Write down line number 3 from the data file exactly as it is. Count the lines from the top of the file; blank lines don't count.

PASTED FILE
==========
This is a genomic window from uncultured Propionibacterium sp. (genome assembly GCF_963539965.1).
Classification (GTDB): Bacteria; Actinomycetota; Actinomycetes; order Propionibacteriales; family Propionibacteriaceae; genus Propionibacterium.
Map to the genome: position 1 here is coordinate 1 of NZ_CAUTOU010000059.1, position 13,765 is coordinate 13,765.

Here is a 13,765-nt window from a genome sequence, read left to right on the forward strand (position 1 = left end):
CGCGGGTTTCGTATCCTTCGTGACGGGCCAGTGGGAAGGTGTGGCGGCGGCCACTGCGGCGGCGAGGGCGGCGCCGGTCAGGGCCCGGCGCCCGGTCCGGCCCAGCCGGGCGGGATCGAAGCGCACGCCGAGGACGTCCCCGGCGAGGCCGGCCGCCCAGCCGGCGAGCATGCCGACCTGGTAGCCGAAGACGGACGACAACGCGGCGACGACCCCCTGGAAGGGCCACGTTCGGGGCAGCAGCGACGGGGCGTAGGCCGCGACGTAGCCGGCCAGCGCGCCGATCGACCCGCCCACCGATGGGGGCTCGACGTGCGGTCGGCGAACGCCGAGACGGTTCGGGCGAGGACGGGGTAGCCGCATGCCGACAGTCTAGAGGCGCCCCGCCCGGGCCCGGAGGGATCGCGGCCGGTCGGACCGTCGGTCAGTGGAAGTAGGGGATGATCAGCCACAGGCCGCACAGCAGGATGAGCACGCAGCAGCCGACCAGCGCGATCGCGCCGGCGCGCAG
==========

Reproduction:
Map to the genome: position 1 here is coordinate 1 of NZ_CAUTOU010000059.1, position 13,765 is coordinate 13,765.